Forestry, Fisheries and the Environment Minister Barbara Creecy says steps are being taken to ensure South Africa contributes its “fair share” to the global climate change mitigation effort with its newly-established Presidential Climate Change Coordinating Commission.
The commission will advise government on an “ambitious and just transition” to a low-carbon economy and climate resilient society, she says.
In addition, climate change mitigation efforts will be boosted by a revised Nationally Determined Contribution (NDC) of emissions which was recently released for public comment ahead of the United Nations Framework Convention on Climate Change (UNFCCC) twenty-sixth Conference of the Parties that will take place in November.
Also, the long-awaited Climate Bill has been certified by the State law adviser and is currently on its way through the Cabinet system in preparation for tabling in Parliament later this year, adds Creecy.
She says the regulatory architecture to guide South Africa’s transition processes advanced over the past year, with the Low Emissions Development Strategy being communicated to the UNFCCC and the National Climate Change Adaptation Strategy, which coordinates adaptation actions at all levels of government, having been finalised in 2019.
A healthy environment must be one free from waste pollution, Creecy states, adding that implementation of the National Waste Management Strategy 2020 is a top priority.
“First and foremost, we must change citizen behaviour and encourage everyone to dispose of waste in a responsible manner. We must stop dumping household waste and fast food packaging in the environment. We must refuse single use plastics when buying our favourite take away,” she advises.
As such, she says plastic is the key focus area in terms of managing pollution, and that the new requirements for plastic carrier bags, which will need to incorporate 50% recycled content from 2023 and 100% recycled content by 2027, were published in April.
“This will not only ensure circularity, but will see product design taking the environment into consideration,” says Creecy.
Also, regarding waste leakage, she points out that marine litter remains a national concern, and that, as part of the Presidency’s Employment Stimulus Initiative, the Department of Forestry, Fisheries and the Environment (DFFE) has obtained approval to expand the Source-to-Sea Programme into 16 coastal districts, with the target of creating at least 1 600 work opportunities.
“To ensure all municipalities increase the number of households that have regular access to weekly refuse removal, the National Treasury has agreed that cash-strapped municipalities can now use a portion of the Municipal Infrastructure Grant funding to address shortages in the waste management fleet and landfill operation equipment,” says Creecy.
Meanwhile, the Minister says that, because of the organised nature of environmental crimes, the various law enforcement role-players and intelligence structures will continue to work together to build on the success of the integrated compliance and enforcement programme of Operation Phakisa’s Initiative 5.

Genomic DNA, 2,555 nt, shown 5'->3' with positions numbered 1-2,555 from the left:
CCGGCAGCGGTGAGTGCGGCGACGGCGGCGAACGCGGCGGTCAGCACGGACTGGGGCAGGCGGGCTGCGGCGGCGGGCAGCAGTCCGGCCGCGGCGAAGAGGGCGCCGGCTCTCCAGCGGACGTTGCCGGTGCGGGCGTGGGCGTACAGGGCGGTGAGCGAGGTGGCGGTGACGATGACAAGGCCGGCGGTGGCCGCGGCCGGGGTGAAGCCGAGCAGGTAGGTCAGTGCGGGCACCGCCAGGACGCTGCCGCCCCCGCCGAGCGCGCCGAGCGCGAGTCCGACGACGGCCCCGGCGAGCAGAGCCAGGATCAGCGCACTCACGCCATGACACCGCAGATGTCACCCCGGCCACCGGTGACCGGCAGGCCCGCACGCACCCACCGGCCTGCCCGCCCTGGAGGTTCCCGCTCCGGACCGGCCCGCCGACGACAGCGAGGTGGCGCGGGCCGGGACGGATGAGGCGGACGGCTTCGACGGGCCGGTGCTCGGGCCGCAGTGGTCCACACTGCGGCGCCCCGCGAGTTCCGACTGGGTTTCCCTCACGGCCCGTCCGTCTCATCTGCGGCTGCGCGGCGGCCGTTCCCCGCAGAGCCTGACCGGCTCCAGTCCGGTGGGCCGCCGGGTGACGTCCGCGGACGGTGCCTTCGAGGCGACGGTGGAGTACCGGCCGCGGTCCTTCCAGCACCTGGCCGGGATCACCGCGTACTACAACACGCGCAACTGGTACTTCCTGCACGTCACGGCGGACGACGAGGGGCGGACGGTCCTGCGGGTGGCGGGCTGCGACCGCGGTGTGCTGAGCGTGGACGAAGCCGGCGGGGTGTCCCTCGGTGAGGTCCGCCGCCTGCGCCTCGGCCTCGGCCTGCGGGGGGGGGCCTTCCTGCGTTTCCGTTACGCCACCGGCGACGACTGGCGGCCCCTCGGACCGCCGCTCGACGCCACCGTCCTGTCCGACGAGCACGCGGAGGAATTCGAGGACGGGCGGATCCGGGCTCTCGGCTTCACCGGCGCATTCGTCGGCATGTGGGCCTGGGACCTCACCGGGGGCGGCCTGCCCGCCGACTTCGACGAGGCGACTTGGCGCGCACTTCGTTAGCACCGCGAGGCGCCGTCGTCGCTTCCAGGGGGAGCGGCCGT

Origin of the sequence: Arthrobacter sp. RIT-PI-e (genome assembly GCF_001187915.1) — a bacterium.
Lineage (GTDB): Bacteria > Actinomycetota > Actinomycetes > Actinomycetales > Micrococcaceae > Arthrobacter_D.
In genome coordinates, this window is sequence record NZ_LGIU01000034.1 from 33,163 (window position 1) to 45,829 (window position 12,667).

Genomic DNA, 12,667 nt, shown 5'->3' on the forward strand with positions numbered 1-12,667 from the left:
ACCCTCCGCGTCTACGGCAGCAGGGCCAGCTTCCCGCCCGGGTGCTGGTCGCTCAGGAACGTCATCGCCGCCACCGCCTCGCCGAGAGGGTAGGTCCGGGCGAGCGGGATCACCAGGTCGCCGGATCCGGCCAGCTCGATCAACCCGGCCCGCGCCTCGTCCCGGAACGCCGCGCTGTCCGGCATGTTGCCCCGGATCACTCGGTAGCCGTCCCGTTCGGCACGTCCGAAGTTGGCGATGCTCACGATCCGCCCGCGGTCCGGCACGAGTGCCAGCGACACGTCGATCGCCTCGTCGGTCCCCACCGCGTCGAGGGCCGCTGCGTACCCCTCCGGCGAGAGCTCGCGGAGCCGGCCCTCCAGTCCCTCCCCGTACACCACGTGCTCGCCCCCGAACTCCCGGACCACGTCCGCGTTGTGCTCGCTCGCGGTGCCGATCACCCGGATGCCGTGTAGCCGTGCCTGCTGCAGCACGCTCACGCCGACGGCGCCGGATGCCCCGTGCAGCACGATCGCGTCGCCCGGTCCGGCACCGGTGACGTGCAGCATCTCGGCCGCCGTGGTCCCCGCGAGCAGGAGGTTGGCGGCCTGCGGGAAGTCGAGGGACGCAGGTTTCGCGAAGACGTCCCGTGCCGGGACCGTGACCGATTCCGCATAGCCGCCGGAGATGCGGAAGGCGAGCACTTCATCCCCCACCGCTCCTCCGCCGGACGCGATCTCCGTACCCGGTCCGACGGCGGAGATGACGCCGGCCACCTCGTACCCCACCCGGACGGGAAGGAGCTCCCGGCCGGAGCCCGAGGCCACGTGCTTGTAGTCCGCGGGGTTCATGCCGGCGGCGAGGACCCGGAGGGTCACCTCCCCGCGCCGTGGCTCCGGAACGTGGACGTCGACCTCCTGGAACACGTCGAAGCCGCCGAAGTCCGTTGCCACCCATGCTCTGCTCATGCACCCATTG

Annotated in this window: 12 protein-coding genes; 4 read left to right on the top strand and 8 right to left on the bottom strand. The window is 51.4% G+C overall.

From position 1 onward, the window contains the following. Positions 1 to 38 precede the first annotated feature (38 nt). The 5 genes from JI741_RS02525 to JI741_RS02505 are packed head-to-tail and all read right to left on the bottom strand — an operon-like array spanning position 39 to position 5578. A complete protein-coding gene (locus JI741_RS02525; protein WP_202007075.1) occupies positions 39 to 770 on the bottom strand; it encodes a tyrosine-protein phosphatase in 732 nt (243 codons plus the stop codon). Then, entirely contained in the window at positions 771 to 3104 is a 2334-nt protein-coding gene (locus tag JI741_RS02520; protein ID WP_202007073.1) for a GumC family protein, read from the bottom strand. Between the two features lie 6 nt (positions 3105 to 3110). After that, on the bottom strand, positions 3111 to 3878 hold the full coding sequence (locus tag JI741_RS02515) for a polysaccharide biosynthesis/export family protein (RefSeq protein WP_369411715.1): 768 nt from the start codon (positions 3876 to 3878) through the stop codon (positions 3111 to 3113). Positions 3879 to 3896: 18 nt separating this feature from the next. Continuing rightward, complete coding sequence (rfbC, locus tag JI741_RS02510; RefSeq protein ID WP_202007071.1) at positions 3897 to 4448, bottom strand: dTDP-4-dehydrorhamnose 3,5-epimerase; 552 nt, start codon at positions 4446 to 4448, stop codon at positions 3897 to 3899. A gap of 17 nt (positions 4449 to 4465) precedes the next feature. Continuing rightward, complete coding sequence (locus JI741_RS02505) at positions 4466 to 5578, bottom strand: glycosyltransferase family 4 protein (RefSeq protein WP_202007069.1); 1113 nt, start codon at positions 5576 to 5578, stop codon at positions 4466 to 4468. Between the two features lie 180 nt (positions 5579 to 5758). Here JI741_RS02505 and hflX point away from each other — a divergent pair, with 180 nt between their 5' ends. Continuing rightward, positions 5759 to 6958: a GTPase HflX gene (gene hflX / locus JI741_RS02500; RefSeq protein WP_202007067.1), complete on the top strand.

The programme will be scaled up this year and an administrative penalty system will be introduced across the environmental regulatory regime. An integrated information management system will also be rolled out through the newly-established Environmental Enforcement Fusion Centre.
Meanwhile, Creecy notes that 1 211 t of the 4 200 t of mercury-containing waste stockpiled at Cato Ridge, in KwaZulu-Natal, has been packaged and exported to Switzerland for treatment.
Mercury stockpiles were abandoned at the Thor Chemicals factory after it closed about 30 years ago, leading to leakage into the environment and concern over its toxicity from various parties.
“An intergovernmental expert team is working together to resolve the pollution-related issues surrounding this matter. It is anticipated that the repackaging and removal of this material will be finalised by mid-2022 with final remediation completed 2023,” she concludes.
In terms of wildlife, Creecy points out that a key area of the DFFE’s attention in the coming weeks and months will be the implementation of the recommendations of the High Level Panel that had been appointed to review policies, regulatory measures, practices and policy positions related to hunting, trade, captive keeping, management and handling of elephant, lion, leopard and rhinoceros.
“The expected outcomes once we implement the recommendations include better balancing our economic, social, cultural and natural heritage needs, [with the report generated] re-imagin[ing] the role of protected areas, both State[-owned] and others, in contributing to ecologically sustainable rural development,” she adds.
The outcomes of this will place communities living with wildlife at the centre of the DFFE’s thinking so it can focus on enhancing human-wildlife co-existence, and develop transformative approaches to access and benefit sharing for communities living on the edges of conservation areas.
This will create a “new deal for the people and wildlife”, states Creecy.
Further, she highlights that there is great interest in the panel’s outcomes, in particular from private rhino owners who feel that the substantial contribution they make to rhino conservation has been ignored.
However, Creecy says that “nothing could be further from the truth” and that she will meet with the Private Rhino Owners Association next week to discuss the details of the panel’s recommendations.